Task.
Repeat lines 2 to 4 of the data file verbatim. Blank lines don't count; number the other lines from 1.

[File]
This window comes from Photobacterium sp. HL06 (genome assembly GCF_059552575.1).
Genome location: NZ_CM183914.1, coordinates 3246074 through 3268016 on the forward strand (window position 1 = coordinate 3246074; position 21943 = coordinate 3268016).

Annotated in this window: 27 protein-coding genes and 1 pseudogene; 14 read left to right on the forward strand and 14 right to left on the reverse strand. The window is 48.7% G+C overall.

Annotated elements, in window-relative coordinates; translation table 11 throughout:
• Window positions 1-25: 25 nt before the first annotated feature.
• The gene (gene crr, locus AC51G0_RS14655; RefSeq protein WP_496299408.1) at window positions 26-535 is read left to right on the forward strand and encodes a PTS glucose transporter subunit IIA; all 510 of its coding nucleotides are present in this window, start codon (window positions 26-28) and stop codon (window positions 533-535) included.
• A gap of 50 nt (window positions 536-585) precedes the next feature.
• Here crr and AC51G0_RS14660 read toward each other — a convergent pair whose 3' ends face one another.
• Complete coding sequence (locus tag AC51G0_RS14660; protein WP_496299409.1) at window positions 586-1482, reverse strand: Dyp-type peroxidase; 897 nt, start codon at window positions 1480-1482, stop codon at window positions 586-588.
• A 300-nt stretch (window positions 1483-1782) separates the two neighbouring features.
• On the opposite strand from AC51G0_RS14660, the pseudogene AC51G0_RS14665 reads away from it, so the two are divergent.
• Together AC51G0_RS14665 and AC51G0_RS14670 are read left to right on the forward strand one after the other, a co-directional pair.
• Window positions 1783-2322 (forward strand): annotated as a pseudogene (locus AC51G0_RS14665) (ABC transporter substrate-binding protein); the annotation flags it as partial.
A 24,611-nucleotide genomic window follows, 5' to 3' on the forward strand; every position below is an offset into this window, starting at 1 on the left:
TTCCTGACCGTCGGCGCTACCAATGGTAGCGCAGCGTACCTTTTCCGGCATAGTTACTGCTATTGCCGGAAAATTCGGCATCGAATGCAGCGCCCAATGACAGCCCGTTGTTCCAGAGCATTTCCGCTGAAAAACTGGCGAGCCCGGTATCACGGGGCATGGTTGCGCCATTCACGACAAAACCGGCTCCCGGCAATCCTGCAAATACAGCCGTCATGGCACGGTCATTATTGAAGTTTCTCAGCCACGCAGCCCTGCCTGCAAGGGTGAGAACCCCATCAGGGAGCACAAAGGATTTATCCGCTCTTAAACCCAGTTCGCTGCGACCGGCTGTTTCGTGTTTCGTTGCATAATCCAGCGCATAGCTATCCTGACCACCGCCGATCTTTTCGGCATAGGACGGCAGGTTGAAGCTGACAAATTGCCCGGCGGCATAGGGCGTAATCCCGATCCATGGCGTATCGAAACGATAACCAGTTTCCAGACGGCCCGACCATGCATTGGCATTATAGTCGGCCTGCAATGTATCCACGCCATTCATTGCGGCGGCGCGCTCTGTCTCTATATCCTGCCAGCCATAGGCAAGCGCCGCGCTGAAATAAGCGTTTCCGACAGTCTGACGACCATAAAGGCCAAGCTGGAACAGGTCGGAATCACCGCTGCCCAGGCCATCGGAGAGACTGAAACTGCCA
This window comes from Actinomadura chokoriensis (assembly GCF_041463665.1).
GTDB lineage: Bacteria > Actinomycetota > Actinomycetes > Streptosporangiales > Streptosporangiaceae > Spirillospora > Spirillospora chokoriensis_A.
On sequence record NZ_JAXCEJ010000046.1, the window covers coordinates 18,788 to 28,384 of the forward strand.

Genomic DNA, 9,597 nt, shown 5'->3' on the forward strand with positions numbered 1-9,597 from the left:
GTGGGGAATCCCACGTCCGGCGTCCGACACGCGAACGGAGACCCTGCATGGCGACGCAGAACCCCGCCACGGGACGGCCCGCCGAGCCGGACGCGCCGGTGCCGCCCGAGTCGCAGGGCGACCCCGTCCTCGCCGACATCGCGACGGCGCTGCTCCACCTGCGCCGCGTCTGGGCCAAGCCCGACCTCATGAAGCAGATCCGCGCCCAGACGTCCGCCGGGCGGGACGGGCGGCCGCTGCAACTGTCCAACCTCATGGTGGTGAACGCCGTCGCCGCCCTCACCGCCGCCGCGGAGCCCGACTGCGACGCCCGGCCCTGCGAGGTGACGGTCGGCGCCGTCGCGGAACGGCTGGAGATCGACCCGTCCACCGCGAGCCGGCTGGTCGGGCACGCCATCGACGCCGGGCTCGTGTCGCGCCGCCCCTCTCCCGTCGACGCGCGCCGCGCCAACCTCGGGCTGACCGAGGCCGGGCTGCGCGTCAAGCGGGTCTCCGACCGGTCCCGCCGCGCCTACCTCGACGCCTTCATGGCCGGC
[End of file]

Genome location: NZ_CM183914.1, coordinates 3246074 through 3268016 on the forward strand (window position 1 = coordinate 3246074; position 21943 = coordinate 3268016).

Annotated in this window: 27 protein-coding genes and 1 pseudogene; 14 read left to right on the forward strand and 14 right to left on the reverse strand. The window is 48.7% G+C overall.

Annotated elements, in window-relative coordinates; translation table 11 throughout: